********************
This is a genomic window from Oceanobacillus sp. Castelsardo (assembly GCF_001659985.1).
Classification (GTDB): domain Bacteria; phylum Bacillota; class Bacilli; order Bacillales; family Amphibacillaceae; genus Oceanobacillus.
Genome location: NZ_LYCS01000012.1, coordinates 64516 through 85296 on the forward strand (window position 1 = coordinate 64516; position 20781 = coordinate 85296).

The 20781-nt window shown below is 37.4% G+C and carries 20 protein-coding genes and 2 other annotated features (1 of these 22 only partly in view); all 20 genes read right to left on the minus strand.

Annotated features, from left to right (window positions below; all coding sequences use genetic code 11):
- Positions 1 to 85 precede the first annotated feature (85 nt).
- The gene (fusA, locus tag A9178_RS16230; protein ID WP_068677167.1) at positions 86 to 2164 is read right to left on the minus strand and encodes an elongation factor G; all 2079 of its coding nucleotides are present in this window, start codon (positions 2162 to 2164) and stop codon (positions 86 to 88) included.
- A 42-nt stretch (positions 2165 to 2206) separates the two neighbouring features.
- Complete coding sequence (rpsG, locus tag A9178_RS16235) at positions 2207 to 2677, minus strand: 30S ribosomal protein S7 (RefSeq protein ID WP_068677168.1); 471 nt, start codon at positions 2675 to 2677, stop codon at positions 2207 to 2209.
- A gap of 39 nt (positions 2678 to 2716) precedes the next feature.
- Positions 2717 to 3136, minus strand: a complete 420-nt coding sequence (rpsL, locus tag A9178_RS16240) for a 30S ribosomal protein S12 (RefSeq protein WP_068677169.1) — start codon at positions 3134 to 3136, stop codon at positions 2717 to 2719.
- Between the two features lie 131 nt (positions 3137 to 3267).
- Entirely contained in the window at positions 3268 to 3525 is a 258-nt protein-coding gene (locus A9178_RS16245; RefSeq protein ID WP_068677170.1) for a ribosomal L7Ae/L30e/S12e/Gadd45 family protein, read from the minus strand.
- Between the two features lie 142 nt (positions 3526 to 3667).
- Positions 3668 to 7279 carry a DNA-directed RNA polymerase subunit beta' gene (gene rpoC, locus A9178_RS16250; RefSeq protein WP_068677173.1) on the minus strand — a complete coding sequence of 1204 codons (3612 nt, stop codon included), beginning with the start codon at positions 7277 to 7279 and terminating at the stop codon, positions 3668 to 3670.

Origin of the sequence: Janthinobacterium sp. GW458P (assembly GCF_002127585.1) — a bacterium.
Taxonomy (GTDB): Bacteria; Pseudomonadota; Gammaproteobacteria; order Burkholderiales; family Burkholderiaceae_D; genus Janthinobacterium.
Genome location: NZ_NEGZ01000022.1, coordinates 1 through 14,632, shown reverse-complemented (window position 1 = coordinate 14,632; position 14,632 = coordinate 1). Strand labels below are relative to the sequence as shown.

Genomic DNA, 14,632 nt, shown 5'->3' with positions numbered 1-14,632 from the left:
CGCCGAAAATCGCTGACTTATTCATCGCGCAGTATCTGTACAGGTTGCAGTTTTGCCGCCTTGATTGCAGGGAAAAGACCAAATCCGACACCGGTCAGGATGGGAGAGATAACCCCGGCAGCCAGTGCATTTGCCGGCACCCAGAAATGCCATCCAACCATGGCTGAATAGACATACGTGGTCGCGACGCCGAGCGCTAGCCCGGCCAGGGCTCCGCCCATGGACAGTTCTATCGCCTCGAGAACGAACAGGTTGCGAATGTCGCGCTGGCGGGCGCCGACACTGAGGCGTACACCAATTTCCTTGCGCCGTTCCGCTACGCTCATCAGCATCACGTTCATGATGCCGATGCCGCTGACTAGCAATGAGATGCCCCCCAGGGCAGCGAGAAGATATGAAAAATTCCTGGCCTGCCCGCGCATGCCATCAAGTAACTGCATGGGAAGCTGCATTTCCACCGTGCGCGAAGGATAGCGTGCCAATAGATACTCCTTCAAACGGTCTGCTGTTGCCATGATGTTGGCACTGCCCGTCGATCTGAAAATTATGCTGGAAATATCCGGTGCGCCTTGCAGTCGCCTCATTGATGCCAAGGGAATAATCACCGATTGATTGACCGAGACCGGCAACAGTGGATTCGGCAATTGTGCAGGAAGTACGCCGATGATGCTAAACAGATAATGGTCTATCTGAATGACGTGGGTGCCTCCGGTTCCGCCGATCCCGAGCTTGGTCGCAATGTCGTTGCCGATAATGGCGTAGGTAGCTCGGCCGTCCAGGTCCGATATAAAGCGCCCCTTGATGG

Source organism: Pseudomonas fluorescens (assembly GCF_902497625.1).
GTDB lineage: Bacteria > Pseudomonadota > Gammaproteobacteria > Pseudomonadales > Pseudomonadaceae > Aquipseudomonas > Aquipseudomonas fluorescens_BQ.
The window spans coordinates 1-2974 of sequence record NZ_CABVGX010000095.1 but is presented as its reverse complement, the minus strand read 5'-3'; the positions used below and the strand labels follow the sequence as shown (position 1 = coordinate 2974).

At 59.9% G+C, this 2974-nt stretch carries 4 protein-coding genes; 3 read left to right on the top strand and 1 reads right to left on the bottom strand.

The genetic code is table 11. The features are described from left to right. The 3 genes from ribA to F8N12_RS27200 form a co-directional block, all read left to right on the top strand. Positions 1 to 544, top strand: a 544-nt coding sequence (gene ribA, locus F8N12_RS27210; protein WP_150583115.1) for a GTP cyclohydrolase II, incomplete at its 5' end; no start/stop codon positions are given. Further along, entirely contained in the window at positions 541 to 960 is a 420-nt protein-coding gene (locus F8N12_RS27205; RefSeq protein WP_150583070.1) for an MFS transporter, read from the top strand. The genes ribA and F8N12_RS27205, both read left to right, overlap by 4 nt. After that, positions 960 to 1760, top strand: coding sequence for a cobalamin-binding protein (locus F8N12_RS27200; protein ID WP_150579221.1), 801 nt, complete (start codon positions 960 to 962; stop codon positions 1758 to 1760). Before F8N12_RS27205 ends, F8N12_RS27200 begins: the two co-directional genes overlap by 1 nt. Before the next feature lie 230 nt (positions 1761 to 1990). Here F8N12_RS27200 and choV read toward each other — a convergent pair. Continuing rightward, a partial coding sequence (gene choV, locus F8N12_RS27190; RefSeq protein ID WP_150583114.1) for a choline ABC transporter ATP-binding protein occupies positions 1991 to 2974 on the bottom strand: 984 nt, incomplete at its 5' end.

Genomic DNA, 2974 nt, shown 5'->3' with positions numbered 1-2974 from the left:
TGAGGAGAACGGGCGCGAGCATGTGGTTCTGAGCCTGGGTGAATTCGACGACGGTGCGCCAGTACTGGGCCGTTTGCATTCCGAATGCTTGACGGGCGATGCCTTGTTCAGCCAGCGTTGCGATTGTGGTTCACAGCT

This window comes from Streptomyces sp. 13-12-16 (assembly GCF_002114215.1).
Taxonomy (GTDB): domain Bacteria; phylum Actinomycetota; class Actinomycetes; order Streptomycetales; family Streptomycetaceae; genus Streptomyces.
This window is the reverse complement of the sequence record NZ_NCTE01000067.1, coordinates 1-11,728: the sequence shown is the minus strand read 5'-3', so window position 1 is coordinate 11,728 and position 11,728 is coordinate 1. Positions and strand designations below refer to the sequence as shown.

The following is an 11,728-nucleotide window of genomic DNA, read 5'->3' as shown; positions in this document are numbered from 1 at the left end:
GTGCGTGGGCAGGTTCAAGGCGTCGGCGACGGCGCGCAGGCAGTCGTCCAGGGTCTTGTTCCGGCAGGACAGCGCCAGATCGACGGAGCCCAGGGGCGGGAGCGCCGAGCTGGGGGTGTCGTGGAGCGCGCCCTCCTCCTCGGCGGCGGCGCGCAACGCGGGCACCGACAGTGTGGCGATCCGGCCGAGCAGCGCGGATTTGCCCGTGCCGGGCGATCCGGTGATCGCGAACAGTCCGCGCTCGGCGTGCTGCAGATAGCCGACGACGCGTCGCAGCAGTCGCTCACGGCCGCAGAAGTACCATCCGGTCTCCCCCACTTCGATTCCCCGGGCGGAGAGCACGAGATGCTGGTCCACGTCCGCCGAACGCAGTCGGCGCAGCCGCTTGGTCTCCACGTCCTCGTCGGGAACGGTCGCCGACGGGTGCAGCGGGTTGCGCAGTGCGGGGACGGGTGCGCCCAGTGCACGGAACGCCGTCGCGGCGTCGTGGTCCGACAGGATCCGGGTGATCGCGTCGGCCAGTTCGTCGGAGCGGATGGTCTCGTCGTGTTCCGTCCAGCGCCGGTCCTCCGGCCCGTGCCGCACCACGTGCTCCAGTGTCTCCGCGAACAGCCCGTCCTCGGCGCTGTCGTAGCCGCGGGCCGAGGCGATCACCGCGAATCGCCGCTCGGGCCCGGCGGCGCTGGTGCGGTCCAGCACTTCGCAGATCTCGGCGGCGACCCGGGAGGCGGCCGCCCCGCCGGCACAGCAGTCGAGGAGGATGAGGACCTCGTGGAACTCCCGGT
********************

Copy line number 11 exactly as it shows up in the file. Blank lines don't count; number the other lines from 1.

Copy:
- Positions 2717 to 3136, minus strand: a complete 420-nt coding sequence (rpsL, locus tag A9178_RS16240) for a 30S ribosomal protein S12 (RefSeq protein WP_068677169.1) — start codon at positions 3134 to 3136, stop codon at positions 2717 to 2719.